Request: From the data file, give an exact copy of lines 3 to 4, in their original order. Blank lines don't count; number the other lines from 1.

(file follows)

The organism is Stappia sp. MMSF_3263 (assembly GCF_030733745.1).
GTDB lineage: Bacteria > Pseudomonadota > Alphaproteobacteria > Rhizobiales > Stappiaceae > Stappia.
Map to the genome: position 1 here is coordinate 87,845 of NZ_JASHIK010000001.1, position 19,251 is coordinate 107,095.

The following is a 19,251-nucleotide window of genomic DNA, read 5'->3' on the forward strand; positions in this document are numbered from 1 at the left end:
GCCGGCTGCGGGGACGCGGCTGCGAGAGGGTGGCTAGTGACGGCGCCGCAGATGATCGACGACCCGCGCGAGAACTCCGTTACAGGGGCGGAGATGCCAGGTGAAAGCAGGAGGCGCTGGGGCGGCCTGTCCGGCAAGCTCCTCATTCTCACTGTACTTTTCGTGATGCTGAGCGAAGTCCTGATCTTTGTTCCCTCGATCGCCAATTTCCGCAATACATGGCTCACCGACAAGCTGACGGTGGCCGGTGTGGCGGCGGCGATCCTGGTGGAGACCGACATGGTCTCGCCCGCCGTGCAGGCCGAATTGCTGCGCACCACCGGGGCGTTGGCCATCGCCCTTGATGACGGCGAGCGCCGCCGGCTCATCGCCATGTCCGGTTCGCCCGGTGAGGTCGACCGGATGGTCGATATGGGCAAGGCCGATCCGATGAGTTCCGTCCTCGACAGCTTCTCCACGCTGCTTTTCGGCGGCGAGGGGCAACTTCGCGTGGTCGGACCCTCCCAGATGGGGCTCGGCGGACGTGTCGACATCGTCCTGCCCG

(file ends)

Map to the genome: position 1 here is coordinate 87,845 of NZ_JASHIK010000001.1, position 19,251 is coordinate 107,095.

The following is a 19,251-nucleotide window of genomic DNA, read 5'->3' on the forward strand; positions in this document are numbered from 1 at the left end: